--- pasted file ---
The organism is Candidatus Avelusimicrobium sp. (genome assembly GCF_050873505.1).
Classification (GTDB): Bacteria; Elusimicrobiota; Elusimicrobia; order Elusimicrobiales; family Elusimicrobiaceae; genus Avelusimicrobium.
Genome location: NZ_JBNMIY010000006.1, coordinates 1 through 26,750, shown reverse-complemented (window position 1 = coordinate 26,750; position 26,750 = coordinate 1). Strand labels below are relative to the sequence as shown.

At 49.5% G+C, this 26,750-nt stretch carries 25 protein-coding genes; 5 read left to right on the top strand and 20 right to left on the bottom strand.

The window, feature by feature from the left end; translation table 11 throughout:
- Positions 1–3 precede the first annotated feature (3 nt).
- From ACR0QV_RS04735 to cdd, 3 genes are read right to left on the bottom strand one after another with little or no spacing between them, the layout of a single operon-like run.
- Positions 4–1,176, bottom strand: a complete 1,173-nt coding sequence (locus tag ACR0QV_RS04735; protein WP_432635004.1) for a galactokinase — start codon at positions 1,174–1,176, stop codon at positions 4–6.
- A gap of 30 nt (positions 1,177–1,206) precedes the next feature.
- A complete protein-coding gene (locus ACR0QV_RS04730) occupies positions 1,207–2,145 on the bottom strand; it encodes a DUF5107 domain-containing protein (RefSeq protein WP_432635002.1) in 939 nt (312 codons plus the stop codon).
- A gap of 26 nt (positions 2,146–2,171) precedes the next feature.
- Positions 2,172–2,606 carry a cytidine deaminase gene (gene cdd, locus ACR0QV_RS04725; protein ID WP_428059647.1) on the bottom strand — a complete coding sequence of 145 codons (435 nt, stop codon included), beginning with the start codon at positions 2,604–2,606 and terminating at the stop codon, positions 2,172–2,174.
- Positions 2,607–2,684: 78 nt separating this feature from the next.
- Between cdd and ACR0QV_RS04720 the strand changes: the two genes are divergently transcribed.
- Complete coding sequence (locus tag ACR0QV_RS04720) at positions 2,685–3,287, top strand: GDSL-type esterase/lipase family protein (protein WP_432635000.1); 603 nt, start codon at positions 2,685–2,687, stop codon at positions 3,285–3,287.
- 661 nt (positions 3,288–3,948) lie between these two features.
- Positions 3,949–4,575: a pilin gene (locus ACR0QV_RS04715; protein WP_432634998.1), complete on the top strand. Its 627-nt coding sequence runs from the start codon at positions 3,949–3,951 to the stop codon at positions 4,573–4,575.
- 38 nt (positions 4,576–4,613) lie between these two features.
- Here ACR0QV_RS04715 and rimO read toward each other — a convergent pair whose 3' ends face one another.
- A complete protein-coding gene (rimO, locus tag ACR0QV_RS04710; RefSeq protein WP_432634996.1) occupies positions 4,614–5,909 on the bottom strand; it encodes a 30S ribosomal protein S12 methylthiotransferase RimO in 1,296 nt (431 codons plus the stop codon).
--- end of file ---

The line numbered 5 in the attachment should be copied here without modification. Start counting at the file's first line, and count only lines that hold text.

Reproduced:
The window, feature by feature from the left end; translation table 11 throughout: